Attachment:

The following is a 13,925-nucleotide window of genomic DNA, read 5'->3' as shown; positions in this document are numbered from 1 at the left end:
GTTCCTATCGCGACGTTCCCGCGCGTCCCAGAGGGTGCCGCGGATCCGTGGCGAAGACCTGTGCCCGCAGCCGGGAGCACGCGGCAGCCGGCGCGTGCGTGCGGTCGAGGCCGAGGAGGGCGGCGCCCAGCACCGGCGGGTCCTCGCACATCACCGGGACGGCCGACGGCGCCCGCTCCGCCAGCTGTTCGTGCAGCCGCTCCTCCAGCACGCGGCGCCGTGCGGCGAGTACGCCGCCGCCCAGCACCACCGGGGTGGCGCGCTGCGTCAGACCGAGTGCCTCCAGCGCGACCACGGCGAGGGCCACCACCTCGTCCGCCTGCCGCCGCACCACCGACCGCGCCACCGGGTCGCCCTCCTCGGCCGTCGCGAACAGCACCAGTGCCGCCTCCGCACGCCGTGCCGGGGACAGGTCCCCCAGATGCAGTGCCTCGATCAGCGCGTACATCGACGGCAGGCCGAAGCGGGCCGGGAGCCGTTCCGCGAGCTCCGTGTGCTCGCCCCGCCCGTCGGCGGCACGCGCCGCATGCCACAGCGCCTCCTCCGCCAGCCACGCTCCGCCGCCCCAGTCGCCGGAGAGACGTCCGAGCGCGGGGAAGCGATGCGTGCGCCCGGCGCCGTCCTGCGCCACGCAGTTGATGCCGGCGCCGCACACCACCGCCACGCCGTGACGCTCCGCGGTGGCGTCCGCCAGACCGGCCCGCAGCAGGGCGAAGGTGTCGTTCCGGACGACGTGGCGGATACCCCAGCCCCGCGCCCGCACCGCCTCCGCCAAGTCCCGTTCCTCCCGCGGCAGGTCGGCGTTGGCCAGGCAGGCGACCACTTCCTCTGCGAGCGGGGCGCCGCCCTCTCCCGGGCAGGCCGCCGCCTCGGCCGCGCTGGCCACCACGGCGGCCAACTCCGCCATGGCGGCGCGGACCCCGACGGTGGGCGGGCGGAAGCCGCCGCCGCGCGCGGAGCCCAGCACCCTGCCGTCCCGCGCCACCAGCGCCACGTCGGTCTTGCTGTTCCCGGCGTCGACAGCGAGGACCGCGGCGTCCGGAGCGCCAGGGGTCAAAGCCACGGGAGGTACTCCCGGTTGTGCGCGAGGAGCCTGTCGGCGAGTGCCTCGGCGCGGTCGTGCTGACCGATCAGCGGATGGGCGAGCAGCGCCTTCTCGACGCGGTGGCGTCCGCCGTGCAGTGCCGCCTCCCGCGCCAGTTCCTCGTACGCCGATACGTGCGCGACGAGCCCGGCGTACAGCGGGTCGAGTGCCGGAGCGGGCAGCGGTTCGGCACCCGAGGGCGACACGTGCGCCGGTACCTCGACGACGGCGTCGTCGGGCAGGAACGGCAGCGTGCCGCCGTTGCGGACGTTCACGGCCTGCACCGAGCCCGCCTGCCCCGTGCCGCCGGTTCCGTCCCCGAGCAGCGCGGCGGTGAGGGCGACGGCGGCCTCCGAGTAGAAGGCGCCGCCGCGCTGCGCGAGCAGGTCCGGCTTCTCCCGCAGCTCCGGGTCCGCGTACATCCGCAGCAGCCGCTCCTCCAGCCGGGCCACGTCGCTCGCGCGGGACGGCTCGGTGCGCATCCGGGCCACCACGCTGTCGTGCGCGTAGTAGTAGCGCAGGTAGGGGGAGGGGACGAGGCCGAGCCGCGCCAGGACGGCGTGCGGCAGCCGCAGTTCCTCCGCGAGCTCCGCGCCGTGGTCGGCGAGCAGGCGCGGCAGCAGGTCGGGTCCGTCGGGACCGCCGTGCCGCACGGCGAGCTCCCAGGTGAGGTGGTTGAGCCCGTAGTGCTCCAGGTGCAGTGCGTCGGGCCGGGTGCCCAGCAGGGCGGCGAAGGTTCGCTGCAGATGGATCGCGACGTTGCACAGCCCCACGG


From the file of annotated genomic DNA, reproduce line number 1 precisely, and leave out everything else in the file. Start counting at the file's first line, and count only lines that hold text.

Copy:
The following is a 13,925-nucleotide window of genomic DNA, read 5'->3' as shown; positions in this document are numbered from 1 at the left end: